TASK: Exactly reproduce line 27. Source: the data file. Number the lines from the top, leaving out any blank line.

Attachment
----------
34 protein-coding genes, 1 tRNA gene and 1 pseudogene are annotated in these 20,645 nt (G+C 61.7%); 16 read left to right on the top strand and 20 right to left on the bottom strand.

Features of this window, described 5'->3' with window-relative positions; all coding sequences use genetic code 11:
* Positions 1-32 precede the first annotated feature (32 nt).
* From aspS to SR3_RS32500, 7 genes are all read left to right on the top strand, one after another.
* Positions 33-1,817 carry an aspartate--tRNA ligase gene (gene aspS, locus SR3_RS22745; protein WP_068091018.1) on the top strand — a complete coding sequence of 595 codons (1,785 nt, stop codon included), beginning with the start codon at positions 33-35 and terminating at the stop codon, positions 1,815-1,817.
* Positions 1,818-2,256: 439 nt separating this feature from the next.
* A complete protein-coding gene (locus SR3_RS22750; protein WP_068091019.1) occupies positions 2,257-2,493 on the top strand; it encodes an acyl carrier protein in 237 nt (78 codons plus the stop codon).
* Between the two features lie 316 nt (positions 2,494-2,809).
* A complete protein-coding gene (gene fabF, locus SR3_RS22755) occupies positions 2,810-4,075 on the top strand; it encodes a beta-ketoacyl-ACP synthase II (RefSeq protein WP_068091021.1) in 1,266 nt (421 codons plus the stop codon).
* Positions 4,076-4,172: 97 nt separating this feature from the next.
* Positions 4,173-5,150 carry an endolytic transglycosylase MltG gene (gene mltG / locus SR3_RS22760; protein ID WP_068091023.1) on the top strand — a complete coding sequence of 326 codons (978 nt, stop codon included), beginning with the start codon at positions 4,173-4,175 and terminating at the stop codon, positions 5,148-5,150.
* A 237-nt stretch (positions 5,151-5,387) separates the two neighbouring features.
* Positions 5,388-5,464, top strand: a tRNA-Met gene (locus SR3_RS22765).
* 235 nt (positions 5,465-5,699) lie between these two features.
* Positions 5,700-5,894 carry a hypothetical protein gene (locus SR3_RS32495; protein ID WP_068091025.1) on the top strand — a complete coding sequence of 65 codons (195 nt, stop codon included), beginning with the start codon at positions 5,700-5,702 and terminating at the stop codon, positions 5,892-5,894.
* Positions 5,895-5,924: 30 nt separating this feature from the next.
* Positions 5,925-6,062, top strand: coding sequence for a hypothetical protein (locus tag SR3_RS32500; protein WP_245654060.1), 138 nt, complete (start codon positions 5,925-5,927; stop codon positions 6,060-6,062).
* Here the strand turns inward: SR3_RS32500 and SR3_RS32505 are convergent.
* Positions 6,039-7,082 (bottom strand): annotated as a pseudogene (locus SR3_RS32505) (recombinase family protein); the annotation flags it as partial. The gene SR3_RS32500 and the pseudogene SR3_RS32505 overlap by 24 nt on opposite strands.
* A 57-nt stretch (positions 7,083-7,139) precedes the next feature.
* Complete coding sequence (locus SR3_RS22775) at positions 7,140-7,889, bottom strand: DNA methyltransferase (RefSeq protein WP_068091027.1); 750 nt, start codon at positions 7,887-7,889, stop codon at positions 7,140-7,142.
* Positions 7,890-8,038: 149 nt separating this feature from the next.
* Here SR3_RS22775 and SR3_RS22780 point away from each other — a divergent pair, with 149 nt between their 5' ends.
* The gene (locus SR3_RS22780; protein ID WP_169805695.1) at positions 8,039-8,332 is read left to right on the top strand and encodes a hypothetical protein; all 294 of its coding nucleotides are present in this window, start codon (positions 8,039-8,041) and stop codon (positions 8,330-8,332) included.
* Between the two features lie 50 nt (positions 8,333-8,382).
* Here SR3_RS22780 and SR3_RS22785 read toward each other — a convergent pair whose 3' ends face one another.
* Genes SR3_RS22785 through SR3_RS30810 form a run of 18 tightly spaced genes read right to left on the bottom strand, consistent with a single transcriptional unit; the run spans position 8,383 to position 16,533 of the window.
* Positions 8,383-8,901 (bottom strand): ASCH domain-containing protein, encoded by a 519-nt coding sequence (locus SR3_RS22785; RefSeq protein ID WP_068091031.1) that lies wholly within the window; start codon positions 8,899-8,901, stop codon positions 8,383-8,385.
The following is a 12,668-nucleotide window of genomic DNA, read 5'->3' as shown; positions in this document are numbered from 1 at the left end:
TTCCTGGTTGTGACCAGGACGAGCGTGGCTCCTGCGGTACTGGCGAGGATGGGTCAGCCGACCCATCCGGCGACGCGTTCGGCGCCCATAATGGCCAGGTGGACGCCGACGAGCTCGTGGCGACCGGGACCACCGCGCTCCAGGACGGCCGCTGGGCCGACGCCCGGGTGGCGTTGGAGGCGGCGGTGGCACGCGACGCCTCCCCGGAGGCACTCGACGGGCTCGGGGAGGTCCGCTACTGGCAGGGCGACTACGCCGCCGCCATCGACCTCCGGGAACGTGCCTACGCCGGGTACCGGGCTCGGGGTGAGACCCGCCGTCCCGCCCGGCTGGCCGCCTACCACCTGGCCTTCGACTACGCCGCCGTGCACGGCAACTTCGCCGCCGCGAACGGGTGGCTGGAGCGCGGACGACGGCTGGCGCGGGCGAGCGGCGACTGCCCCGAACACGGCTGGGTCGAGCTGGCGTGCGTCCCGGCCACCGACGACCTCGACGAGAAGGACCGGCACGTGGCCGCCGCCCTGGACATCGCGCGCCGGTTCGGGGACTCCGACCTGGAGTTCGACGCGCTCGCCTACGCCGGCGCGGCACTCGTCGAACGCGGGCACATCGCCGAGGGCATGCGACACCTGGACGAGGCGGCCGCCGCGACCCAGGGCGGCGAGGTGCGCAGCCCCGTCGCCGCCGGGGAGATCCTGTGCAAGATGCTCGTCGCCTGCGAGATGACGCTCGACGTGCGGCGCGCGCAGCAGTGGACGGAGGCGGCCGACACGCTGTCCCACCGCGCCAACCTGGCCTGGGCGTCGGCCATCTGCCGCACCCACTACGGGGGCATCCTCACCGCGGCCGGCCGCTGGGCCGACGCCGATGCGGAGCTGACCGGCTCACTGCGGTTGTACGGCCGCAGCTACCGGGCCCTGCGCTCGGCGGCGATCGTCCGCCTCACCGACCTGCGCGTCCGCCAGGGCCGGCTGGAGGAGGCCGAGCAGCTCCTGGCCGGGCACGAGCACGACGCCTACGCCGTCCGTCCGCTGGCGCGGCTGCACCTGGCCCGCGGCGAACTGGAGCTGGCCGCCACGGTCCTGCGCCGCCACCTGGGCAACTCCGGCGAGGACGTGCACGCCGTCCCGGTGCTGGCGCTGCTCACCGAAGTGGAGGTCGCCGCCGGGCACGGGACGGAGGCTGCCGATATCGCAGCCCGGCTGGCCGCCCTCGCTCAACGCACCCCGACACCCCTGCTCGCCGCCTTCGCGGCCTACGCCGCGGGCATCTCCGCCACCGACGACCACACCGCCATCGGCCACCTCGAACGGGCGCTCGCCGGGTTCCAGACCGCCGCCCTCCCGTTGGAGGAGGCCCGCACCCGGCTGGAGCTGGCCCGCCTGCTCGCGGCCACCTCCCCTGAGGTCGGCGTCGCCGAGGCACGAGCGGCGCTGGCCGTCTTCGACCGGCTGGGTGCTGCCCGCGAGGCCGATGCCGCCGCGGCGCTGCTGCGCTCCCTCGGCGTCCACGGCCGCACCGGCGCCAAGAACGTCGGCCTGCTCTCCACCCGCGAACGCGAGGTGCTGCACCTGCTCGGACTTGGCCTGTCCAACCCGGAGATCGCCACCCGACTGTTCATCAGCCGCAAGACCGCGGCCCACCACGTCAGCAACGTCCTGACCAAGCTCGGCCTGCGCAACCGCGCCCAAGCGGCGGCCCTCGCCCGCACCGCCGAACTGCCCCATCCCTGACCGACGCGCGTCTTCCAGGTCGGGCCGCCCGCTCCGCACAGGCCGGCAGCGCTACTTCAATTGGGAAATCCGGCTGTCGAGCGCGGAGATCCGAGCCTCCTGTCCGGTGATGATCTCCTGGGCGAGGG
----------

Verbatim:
* Genes SR3_RS22785 through SR3_RS30810 form a run of 18 tightly spaced genes read right to left on the bottom strand, consistent with a single transcriptional unit; the run spans position 8,383 to position 16,533 of the window.